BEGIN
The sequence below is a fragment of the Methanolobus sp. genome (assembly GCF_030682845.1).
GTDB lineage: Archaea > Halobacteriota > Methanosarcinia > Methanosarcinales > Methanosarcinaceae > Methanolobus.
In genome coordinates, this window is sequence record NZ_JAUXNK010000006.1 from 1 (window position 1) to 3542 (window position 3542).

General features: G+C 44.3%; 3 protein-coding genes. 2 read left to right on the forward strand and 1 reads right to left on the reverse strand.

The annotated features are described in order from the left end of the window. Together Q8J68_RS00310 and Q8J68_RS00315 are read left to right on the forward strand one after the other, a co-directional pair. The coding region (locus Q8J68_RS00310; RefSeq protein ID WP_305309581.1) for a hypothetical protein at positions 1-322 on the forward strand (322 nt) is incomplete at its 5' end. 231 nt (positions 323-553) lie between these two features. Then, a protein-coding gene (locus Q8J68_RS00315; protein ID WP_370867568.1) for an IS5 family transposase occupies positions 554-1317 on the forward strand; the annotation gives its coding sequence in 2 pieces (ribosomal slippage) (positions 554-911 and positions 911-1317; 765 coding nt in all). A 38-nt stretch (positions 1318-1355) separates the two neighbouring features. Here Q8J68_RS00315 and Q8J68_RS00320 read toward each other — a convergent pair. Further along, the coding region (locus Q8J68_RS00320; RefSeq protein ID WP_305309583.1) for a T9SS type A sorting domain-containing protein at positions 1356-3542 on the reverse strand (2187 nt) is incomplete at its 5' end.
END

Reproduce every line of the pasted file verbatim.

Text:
The sequence below is a fragment of the Methanolobus sp. genome (assembly GCF_030682845.1).
GTDB lineage: Archaea > Halobacteriota > Methanosarcinia > Methanosarcinales > Methanosarcinaceae > Methanolobus.
In genome coordinates, this window is sequence record NZ_JAUXNK010000006.1 from 1 (window position 1) to 3542 (window position 3542).

General features: G+C 44.3%; 3 protein-coding genes. 2 read left to right on the forward strand and 1 reads right to left on the reverse strand.

The annotated features are described in order from the left end of the window. Together Q8J68_RS00310 and Q8J68_RS00315 are read left to right on the forward strand one after the other, a co-directional pair. The coding region (locus Q8J68_RS00310; RefSeq protein ID WP_305309581.1) for a hypothetical protein at positions 1-322 on the forward strand (322 nt) is incomplete at its 5' end. 231 nt (positions 323-553) lie between these two features. Then, a protein-coding gene (locus Q8J68_RS00315; protein ID WP_370867568.1) for an IS5 family transposase occupies positions 554-1317 on the forward strand; the annotation gives its coding sequence in 2 pieces (ribosomal slippage) (positions 554-911 and positions 911-1317; 765 coding nt in all). A 38-nt stretch (positions 1318-1355) separates the two neighbouring features. Here Q8J68_RS00315 and Q8J68_RS00320 read toward each other — a convergent pair. Further along, the coding region (locus Q8J68_RS00320; RefSeq protein ID WP_305309583.1) for a T9SS type A sorting domain-containing protein at positions 1356-3542 on the reverse strand (2187 nt) is incomplete at its 5' end.